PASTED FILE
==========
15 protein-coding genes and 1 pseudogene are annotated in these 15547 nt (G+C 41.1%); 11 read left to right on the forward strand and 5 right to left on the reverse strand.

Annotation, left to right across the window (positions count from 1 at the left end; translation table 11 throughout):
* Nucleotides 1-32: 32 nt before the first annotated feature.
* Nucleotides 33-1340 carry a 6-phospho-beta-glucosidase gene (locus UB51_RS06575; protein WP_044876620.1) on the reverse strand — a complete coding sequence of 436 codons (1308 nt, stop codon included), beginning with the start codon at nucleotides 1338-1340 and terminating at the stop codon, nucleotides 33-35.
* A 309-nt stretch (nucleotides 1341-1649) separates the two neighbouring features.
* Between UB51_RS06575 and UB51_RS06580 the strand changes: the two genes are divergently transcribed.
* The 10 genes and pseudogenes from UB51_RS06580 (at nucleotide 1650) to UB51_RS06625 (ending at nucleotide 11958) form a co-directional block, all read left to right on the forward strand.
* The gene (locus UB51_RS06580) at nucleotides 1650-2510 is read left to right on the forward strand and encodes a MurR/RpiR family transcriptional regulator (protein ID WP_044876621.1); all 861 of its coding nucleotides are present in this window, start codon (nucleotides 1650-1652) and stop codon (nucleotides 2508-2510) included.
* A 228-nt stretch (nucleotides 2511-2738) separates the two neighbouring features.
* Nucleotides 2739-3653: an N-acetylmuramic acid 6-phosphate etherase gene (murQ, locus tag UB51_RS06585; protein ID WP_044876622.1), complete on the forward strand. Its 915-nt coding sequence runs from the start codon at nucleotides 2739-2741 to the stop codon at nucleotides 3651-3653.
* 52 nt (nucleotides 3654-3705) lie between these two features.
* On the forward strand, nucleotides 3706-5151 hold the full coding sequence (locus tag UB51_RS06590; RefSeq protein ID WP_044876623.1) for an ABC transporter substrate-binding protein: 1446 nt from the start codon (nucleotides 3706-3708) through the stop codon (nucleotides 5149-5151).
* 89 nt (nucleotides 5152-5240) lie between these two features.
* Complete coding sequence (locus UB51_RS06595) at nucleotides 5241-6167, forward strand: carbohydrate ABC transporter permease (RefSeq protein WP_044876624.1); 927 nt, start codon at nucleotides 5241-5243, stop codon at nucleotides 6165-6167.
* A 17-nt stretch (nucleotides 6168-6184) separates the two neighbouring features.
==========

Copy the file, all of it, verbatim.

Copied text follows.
15 protein-coding genes and 1 pseudogene are annotated in these 15547 nt (G+C 41.1%); 11 read left to right on the forward strand and 5 right to left on the reverse strand.

Annotation, left to right across the window (positions count from 1 at the left end; translation table 11 throughout):
* Nucleotides 1-32: 32 nt before the first annotated feature.
* Nucleotides 33-1340 carry a 6-phospho-beta-glucosidase gene (locus UB51_RS06575; protein WP_044876620.1) on the reverse strand — a complete coding sequence of 436 codons (1308 nt, stop codon included), beginning with the start codon at nucleotides 1338-1340 and terminating at the stop codon, nucleotides 33-35.
* A 309-nt stretch (nucleotides 1341-1649) separates the two neighbouring features.
* Between UB51_RS06575 and UB51_RS06580 the strand changes: the two genes are divergently transcribed.
* The 10 genes and pseudogenes from UB51_RS06580 (at nucleotide 1650) to UB51_RS06625 (ending at nucleotide 11958) form a co-directional block, all read left to right on the forward strand.
* The gene (locus UB51_RS06580) at nucleotides 1650-2510 is read left to right on the forward strand and encodes a MurR/RpiR family transcriptional regulator (protein ID WP_044876621.1); all 861 of its coding nucleotides are present in this window, start codon (nucleotides 1650-1652) and stop codon (nucleotides 2508-2510) included.
* A 228-nt stretch (nucleotides 2511-2738) separates the two neighbouring features.
* Nucleotides 2739-3653: an N-acetylmuramic acid 6-phosphate etherase gene (murQ, locus tag UB51_RS06585; protein ID WP_044876622.1), complete on the forward strand. Its 915-nt coding sequence runs from the start codon at nucleotides 2739-2741 to the stop codon at nucleotides 3651-3653.
* 52 nt (nucleotides 3654-3705) lie between these two features.
* On the forward strand, nucleotides 3706-5151 hold the full coding sequence (locus tag UB51_RS06590; RefSeq protein ID WP_044876623.1) for an ABC transporter substrate-binding protein: 1446 nt from the start codon (nucleotides 3706-3708) through the stop codon (nucleotides 5149-5151).
* 89 nt (nucleotides 5152-5240) lie between these two features.
* Complete coding sequence (locus UB51_RS06595) at nucleotides 5241-6167, forward strand: carbohydrate ABC transporter permease (RefSeq protein WP_044876624.1); 927 nt, start codon at nucleotides 5241-5243, stop codon at nucleotides 6165-6167.
* A 17-nt stretch (nucleotides 6168-6184) separates the two neighbouring features.